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We had the privilege of speaking with short-form master and Lincoln in the Bardo author George Saunders. In this video, the globally acclaimed author discusses his approach to outlining—or lack thereof. Read our extended interview with Saunders to discover his insights on inventive structure and what he learned writing Lincoln in the Bardo.
About George Saunders
A former MacArthur Genius Fellow, Saunders has written nearly two dozen pieces—both fiction and nonfiction—for The New Yorker, demonstrating his talent across category. His 2013 New York Times bestselling short story collection, “Tenth of December,” was a National Book Award Finalist and was named one of the best books of the year by such venues as NPR, Entertainment Weekly and New York magazine.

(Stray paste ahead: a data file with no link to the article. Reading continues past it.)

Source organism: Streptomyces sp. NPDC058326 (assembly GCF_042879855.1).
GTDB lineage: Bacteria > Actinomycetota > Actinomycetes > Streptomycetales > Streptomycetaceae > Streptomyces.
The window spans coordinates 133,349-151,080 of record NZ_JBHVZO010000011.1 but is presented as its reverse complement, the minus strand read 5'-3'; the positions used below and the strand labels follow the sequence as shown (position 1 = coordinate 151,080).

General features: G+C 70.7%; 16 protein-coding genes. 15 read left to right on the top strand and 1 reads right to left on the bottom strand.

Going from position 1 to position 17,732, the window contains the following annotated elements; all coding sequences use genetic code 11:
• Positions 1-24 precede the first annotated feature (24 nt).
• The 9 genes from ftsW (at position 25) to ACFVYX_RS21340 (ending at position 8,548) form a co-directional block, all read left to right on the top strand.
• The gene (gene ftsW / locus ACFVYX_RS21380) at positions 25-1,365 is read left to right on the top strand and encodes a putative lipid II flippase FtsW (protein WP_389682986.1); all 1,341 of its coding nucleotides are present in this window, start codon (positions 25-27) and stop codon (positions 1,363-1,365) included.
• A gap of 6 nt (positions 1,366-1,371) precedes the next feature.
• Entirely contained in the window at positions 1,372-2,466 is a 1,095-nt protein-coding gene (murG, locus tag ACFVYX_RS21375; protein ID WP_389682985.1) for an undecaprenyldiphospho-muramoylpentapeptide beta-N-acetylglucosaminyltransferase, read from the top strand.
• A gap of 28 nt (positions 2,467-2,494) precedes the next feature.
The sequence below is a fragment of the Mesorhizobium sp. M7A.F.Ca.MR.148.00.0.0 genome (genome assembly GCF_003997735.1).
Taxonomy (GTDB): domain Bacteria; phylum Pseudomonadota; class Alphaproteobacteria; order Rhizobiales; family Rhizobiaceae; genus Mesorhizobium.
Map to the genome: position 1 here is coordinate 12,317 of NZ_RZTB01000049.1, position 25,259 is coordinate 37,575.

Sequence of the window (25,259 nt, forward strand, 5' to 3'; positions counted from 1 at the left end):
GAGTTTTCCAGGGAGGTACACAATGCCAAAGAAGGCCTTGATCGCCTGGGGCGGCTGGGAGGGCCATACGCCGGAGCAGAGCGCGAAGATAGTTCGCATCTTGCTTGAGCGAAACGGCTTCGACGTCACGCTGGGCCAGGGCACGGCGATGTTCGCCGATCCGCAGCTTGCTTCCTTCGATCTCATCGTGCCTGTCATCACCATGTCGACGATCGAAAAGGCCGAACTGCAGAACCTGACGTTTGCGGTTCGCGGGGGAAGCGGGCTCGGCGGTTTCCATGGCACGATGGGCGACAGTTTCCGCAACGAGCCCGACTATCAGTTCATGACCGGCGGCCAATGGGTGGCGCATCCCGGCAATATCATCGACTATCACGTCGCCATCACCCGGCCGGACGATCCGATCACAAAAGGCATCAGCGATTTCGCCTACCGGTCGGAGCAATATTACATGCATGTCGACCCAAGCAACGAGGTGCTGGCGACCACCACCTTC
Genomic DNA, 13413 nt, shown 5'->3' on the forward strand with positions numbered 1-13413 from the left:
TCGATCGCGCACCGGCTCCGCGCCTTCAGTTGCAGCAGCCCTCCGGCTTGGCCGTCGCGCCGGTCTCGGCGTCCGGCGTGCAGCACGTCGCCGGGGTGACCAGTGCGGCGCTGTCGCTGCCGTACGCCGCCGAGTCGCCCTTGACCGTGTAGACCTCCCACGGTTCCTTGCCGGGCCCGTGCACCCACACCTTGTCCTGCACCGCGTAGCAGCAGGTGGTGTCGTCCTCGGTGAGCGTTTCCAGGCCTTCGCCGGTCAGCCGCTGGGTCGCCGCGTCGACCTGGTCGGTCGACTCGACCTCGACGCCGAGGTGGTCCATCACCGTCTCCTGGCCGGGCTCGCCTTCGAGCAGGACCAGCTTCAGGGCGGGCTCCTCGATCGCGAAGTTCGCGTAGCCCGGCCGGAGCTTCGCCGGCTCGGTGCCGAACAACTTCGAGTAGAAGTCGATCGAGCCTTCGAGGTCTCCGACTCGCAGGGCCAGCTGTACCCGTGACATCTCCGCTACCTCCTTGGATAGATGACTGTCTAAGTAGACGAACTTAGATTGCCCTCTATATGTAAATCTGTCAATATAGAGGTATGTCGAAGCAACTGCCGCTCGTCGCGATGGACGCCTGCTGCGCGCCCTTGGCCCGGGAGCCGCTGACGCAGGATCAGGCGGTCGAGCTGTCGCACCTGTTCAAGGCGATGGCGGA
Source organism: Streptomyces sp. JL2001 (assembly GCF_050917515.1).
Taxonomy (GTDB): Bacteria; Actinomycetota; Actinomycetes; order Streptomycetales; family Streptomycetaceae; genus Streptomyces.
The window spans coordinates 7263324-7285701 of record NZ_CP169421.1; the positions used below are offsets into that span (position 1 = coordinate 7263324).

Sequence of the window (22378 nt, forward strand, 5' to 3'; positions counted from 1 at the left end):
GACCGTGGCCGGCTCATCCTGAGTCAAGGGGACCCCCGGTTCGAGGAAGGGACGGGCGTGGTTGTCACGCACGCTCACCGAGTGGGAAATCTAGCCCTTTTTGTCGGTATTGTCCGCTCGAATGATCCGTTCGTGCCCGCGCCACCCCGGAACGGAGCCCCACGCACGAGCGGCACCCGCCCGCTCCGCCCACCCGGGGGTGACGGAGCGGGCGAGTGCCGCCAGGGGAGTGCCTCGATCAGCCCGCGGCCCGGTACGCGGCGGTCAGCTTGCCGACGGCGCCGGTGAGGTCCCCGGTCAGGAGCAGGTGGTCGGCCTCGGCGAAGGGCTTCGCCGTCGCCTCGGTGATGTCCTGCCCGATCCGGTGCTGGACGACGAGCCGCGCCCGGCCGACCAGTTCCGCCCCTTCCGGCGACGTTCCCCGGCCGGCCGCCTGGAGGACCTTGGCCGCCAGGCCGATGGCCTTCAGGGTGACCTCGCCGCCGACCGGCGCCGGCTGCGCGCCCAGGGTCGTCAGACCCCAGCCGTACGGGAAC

Unwilling to be defined by his concision alone, Saunders’ first foray into full-length fiction—2017’s Man Booker Prize–winning Lincoln in the Bardo—is an existential exercise in human suffering, sentimentality and historical re-examination, with a dash of his trademark humor.
Yet despite all the accolades, the 59-year-old is remarkably humble. It’s a modesty hewn from early years of struggle in developing his own voice, with his acclaimed first collection, 1996’s “CivilWarLand in Bad Decline,” written in his off-hours while he worked full time as a technical writer in Rochester, N.Y. That humility translates into an abundant generosity of spirit. Saunders teaches at Syracuse University’s Master of Fine Arts program—the same program through which the distinguished writers Tobias Wolff and Douglas Unger mentored him in the late 1980s. Read more about him here.